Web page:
Sometimes, you just get really lucky. This stationery design was inspired by the frivolous, energetic and sometimes irreverent art of Donald "Drawbertson" Robertson. The liner design looks like it could have been drawn with Sharpies in bold shades of blue and red. Finding stamps (with a fun outer space motif, no less) that matched the three colors exactly was amazing. #meanttobe


Shopping for Nostalgia and Creating a Good Old Fashioned Childhood

Slide of me and my mom in her blue Pontiac LeMans, circa 1973.
I'm a bit of a thrift store junkie. There's something about finding treasured objects that you can't always buy in stores anymore that keeps me going back for more. When I shop, I keep a few prizes in mind that I'm always searching for (the perfect cookie jar, for example) but I'm more interested in the unexpected. I don't want my house ever to look like I just bought the store display somewhere, as lovely as it may be. I want it to feel cultivated and real.

Recently, I spied on a high shelf (I'm 5' 2" so that could be almost any shelf, really) a yellow box that contained a working Kodak Carousel projector. (You know, the one Don Draper named in an episode of Mad Men.) When my father passed away a few years ago, I inherited a box of old family photos, letters my siblings and I had written as kids, and also a bunch of slides. The slide boxes were labeled things like "Heather's 1st Birthday" and "Giveout Creek" a rustic ranch property my parents bought in the 1970s in north eastern Washington. When I first went through the box, I held up a few to the light and could kind of see what was going on, but with the projector, it's a whole new experience.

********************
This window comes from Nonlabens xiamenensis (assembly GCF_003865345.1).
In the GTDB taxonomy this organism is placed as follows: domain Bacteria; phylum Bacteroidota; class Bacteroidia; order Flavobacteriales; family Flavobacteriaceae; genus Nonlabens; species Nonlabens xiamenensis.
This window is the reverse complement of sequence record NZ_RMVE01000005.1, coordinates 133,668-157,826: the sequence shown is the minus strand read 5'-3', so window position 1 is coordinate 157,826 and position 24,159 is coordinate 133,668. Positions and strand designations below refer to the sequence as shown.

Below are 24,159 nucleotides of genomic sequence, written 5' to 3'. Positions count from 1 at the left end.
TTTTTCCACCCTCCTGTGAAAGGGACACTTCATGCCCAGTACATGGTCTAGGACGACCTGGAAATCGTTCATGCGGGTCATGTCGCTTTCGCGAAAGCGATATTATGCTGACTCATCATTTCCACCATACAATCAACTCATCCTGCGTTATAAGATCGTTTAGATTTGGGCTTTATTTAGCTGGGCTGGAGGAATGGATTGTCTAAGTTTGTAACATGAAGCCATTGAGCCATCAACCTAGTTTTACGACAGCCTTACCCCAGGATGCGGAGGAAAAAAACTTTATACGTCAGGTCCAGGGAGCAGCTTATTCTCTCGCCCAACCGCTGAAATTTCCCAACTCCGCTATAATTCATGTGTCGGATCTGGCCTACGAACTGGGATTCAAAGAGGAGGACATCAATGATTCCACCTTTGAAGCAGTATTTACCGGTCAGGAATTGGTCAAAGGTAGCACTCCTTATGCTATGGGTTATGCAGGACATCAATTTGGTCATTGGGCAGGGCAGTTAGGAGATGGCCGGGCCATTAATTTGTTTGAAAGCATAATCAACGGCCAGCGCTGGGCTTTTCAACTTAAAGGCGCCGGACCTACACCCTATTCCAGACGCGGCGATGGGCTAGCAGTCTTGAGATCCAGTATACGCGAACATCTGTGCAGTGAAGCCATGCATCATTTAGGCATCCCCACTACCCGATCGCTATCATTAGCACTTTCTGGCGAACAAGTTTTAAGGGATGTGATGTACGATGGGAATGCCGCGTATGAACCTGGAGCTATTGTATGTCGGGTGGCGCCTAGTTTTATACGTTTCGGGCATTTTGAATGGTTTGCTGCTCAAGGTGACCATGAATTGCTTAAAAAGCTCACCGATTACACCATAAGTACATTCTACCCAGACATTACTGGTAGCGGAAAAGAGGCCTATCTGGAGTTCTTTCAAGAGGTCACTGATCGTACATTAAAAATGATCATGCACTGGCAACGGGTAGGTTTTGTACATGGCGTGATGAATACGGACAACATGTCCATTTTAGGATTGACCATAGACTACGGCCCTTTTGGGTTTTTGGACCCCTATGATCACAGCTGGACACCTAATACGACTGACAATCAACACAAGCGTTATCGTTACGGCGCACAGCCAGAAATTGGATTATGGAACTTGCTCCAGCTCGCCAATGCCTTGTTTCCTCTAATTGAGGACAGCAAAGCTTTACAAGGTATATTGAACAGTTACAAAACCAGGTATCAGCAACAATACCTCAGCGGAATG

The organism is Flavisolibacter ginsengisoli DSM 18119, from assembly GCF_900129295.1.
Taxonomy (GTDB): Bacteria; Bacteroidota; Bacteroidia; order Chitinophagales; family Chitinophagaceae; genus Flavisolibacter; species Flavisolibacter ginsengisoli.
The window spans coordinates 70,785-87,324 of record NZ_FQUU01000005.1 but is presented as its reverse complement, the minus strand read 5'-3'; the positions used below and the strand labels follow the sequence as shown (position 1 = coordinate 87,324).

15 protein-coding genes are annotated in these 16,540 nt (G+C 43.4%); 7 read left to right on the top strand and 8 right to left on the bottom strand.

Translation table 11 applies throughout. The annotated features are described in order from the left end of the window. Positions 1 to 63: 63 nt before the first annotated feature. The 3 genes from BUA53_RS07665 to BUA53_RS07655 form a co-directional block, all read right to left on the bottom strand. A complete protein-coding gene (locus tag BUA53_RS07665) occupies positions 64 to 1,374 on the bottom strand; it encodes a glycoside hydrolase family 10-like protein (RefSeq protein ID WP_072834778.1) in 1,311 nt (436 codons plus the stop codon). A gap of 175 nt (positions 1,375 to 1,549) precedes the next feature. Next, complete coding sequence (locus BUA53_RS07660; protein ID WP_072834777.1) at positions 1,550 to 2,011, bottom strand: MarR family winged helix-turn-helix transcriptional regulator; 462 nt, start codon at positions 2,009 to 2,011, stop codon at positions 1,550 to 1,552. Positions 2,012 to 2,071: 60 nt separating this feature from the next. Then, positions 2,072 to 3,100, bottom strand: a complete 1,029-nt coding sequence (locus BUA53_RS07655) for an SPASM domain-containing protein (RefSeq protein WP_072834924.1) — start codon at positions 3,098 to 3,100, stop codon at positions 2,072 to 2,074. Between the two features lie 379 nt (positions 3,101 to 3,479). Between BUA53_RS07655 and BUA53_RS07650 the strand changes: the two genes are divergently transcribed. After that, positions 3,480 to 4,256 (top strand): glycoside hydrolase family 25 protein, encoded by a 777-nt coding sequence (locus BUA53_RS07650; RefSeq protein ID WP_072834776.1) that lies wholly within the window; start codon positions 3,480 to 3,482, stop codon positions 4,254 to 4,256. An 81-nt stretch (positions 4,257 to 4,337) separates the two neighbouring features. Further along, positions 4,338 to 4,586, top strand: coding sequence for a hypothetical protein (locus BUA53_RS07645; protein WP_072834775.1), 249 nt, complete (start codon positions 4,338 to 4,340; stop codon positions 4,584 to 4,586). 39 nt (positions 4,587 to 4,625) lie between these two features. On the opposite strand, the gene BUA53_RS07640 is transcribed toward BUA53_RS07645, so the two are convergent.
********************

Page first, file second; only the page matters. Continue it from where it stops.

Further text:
carousel crop
One of my favorite thrift store finds: Kodak Carousel projector.
My boys got a kick out of seeing me as a baby, and noting our resemblances. The images of "the ranch" as we always referred to the property, remind me of the times we spent there, being kids in the country, playing in the barn and chasing mice in the field. And later, as a teenager, I remember arriving at the ranch, pulling in to the field and I'm listening to Depeche Mode on my Walkman, and my dad says to me 'turn that off now, you're in John Denver country'. I'm not even sure he was a John Denver fan, but Country Roads (now the official state song of West Virginia) will always be the song that reminds me of him.

And suddenly I realize that I'm now trying to recreate that experience for my own family, with our cabin we bought in the mountains last year. I spent a lot of time in the country as a kid, and I want my own kids to have the kind of memories and connection to the region that I feel. Tearing them away from technology, they seem to go through some sort of drug withdrawl, but once they finally break free, I know they're building the most wonderful memories. 

run wild


Adding Bling to Your Invitation

rhinestone spill 
ParfaiCrystal rhinestones are an enchanting embellishment for any invitation. And I do mean any--because rhinestones don't always look like jewelry, sometimes they're jet black and look more industrial than whimsical. They come in so many colors, you're sure to find one that works with your piece. Applied the right way, they add drama and elegance.

We use hot-fix rhinestones and apply by hand with a special tool that heats up the backside so it sticks. In other words, no messy glue applications. If you're doing it yourself, it's worth the small investment to get the tool. It comes with different size applicators that you swap out so you can use it with a variety of rhinestone sizes.

For position, I like to use it to, say, dot one "i", or to embellish a decorative element. Rhinestones are darling on place cards and table signs, too. I like the rhinestones that are just about 1/8" in diameter for a couple of reasons.

First, the smaller rhinestones don't add too much bulk to the piece if it will go through the mail. Rhinestones that are tucked into an envelope do run the risk of damaging the envelope through the mail. If you do mail it, stuff it so that the rhinestone faces the back of the envelope. That way when the post office runs it through its machines, the bulk of the abuse will be on the flat side of the card facing the envelope.

The second reason I like the smaller rhinestones is that although we use the highest quality Swarovski crystals, they are not real jewels. The bigger the rhinestone, the more obvious this becomes and they start to look more fake than pretty. We're trying to add a touch of class, not crass.

When it sparkles, a little goes a long way.

cardamom placecard